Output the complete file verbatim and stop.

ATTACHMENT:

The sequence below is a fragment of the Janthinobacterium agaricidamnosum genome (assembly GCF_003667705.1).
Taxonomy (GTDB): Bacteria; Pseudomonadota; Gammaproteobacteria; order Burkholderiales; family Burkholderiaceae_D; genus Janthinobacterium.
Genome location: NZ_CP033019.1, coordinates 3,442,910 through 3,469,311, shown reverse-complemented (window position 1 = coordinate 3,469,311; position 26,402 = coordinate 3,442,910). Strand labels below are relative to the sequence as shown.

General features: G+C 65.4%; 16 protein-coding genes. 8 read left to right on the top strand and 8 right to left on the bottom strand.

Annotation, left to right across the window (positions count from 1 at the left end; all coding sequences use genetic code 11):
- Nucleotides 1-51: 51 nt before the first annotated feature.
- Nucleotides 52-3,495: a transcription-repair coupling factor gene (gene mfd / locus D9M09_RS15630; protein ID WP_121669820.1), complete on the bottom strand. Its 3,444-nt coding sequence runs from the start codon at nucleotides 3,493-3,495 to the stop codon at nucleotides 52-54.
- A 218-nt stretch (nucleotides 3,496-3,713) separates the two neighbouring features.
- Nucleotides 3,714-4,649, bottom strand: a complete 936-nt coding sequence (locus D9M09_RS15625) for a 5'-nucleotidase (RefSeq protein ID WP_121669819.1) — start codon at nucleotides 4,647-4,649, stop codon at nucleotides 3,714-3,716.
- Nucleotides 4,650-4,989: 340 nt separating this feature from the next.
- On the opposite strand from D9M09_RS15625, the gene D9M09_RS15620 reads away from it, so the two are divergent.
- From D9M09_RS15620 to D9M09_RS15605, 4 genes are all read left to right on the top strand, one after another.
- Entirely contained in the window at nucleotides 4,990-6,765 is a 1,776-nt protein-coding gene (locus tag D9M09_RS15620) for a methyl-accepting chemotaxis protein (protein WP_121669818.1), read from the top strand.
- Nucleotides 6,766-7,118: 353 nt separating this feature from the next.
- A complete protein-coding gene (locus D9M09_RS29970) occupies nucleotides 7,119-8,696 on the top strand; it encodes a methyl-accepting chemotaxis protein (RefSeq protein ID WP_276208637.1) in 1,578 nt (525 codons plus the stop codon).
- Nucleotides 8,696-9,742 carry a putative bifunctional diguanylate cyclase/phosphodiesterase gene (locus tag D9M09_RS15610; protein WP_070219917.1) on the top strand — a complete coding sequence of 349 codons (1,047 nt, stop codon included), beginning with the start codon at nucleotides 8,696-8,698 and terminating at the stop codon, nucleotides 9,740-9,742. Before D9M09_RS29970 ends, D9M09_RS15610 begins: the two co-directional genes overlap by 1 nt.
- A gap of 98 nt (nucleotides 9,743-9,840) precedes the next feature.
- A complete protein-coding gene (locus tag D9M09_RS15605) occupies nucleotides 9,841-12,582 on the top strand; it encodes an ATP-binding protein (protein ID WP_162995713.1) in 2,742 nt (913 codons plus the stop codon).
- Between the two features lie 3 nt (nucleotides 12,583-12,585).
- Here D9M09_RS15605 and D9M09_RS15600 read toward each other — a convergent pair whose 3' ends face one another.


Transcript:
The sequence below is a fragment of the Janthinobacterium agaricidamnosum genome (assembly GCF_003667705.1).
Taxonomy (GTDB): Bacteria; Pseudomonadota; Gammaproteobacteria; order Burkholderiales; family Burkholderiaceae_D; genus Janthinobacterium.
Genome location: NZ_CP033019.1, coordinates 3,442,910 through 3,469,311, shown reverse-complemented (window position 1 = coordinate 3,469,311; position 26,402 = coordinate 3,442,910). Strand labels below are relative to the sequence as shown.

General features: G+C 65.4%; 16 protein-coding genes. 8 read left to right on the top strand and 8 right to left on the bottom strand.

Annotation, left to right across the window (positions count from 1 at the left end; all coding sequences use genetic code 11):
- Nucleotides 1-51: 51 nt before the first annotated feature.
- Nucleotides 52-3,495: a transcription-repair coupling factor gene (gene mfd / locus D9M09_RS15630; protein ID WP_121669820.1), complete on the bottom strand. Its 3,444-nt coding sequence runs from the start codon at nucleotides 3,493-3,495 to the stop codon at nucleotides 52-54.
- A 218-nt stretch (nucleotides 3,496-3,713) separates the two neighbouring features.
- Nucleotides 3,714-4,649, bottom strand: a complete 936-nt coding sequence (locus D9M09_RS15625) for a 5'-nucleotidase (RefSeq protein ID WP_121669819.1) — start codon at nucleotides 4,647-4,649, stop codon at nucleotides 3,714-3,716.
- Nucleotides 4,650-4,989: 340 nt separating this feature from the next.
- On the opposite strand from D9M09_RS15625, the gene D9M09_RS15620 reads away from it, so the two are divergent.
- From D9M09_RS15620 to D9M09_RS15605, 4 genes are all read left to right on the top strand, one after another.
- Entirely contained in the window at nucleotides 4,990-6,765 is a 1,776-nt protein-coding gene (locus tag D9M09_RS15620) for a methyl-accepting chemotaxis protein (protein WP_121669818.1), read from the top strand.
- Nucleotides 6,766-7,118: 353 nt separating this feature from the next.
- A complete protein-coding gene (locus D9M09_RS29970) occupies nucleotides 7,119-8,696 on the top strand; it encodes a methyl-accepting chemotaxis protein (RefSeq protein ID WP_276208637.1) in 1,578 nt (525 codons plus the stop codon).
- Nucleotides 8,696-9,742 carry a putative bifunctional diguanylate cyclase/phosphodiesterase gene (locus tag D9M09_RS15610; protein WP_070219917.1) on the top strand — a complete coding sequence of 349 codons (1,047 nt, stop codon included), beginning with the start codon at nucleotides 8,696-8,698 and terminating at the stop codon, nucleotides 9,740-9,742. Before D9M09_RS29970 ends, D9M09_RS15610 begins: the two co-directional genes overlap by 1 nt.
- A gap of 98 nt (nucleotides 9,743-9,840) precedes the next feature.
- A complete protein-coding gene (locus tag D9M09_RS15605) occupies nucleotides 9,841-12,582 on the top strand; it encodes an ATP-binding protein (protein ID WP_162995713.1) in 2,742 nt (913 codons plus the stop codon).
- Between the two features lie 3 nt (nucleotides 12,583-12,585).
- Here D9M09_RS15605 and D9M09_RS15600 read toward each other — a convergent pair whose 3' ends face one another.